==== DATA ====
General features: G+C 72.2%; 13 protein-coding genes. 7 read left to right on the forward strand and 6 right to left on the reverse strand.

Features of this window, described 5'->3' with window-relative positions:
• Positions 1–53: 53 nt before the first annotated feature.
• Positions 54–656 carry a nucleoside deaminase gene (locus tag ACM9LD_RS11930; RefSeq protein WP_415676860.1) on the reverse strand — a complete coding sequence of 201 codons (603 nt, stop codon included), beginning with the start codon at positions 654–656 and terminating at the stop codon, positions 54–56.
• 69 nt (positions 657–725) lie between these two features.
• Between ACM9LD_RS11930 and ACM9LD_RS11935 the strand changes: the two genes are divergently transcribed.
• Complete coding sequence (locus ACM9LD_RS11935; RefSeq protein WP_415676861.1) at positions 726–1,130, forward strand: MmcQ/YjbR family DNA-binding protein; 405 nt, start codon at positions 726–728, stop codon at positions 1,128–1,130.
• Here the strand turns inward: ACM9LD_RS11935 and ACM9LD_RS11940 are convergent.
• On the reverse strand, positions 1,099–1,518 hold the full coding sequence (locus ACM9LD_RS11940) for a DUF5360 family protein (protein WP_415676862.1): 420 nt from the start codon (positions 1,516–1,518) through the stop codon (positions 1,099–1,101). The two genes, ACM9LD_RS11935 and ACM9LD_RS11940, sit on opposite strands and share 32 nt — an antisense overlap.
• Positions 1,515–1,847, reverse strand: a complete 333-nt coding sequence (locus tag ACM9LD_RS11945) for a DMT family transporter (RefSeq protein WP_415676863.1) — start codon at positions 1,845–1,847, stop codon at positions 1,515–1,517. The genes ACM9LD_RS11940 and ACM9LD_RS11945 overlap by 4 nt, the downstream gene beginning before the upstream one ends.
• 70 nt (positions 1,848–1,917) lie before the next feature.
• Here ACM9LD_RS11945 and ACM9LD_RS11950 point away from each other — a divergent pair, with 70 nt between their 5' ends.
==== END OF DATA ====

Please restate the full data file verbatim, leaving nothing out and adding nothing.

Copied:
General features: G+C 72.2%; 13 protein-coding genes. 7 read left to right on the forward strand and 6 right to left on the reverse strand.

Features of this window, described 5'->3' with window-relative positions:
• Positions 1–53: 53 nt before the first annotated feature.
• Positions 54–656 carry a nucleoside deaminase gene (locus tag ACM9LD_RS11930; RefSeq protein WP_415676860.1) on the reverse strand — a complete coding sequence of 201 codons (603 nt, stop codon included), beginning with the start codon at positions 654–656 and terminating at the stop codon, positions 54–56.
• 69 nt (positions 657–725) lie between these two features.
• Between ACM9LD_RS11930 and ACM9LD_RS11935 the strand changes: the two genes are divergently transcribed.
• Complete coding sequence (locus ACM9LD_RS11935; RefSeq protein WP_415676861.1) at positions 726–1,130, forward strand: MmcQ/YjbR family DNA-binding protein; 405 nt, start codon at positions 726–728, stop codon at positions 1,128–1,130.
• Here the strand turns inward: ACM9LD_RS11935 and ACM9LD_RS11940 are convergent.
• On the reverse strand, positions 1,099–1,518 hold the full coding sequence (locus ACM9LD_RS11940) for a DUF5360 family protein (protein WP_415676862.1): 420 nt from the start codon (positions 1,516–1,518) through the stop codon (positions 1,099–1,101). The two genes, ACM9LD_RS11935 and ACM9LD_RS11940, sit on opposite strands and share 32 nt — an antisense overlap.
• Positions 1,515–1,847, reverse strand: a complete 333-nt coding sequence (locus tag ACM9LD_RS11945) for a DMT family transporter (RefSeq protein WP_415676863.1) — start codon at positions 1,845–1,847, stop codon at positions 1,515–1,517. The genes ACM9LD_RS11940 and ACM9LD_RS11945 overlap by 4 nt, the downstream gene beginning before the upstream one ends.
• 70 nt (positions 1,848–1,917) lie before the next feature.
• Here ACM9LD_RS11945 and ACM9LD_RS11950 point away from each other — a divergent pair, with 70 nt between their 5' ends.